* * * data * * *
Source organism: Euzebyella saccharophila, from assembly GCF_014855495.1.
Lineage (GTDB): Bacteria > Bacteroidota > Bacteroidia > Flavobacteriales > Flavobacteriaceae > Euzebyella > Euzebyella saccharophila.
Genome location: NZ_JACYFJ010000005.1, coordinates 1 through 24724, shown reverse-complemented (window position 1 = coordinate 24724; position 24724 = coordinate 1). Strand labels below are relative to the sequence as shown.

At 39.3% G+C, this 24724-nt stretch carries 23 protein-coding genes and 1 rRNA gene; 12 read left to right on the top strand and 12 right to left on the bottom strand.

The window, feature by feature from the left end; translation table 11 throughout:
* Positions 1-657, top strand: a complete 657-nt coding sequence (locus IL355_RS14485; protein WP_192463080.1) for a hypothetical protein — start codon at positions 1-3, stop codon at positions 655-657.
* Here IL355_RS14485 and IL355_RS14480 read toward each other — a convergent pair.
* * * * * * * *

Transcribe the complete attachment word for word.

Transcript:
Source organism: Euzebyella saccharophila, from assembly GCF_014855495.1.
Lineage (GTDB): Bacteria > Bacteroidota > Bacteroidia > Flavobacteriales > Flavobacteriaceae > Euzebyella > Euzebyella saccharophila.
Genome location: NZ_JACYFJ010000005.1, coordinates 1 through 24724, shown reverse-complemented (window position 1 = coordinate 24724; position 24724 = coordinate 1). Strand labels below are relative to the sequence as shown.

At 39.3% G+C, this 24724-nt stretch carries 23 protein-coding genes and 1 rRNA gene; 12 read left to right on the top strand and 12 right to left on the bottom strand.

The window, feature by feature from the left end; translation table 11 throughout:
* Positions 1-657, top strand: a complete 657-nt coding sequence (locus IL355_RS14485; protein WP_192463080.1) for a hypothetical protein — start codon at positions 1-3, stop codon at positions 655-657.
* Here IL355_RS14485 and IL355_RS14480 read toward each other — a convergent pair.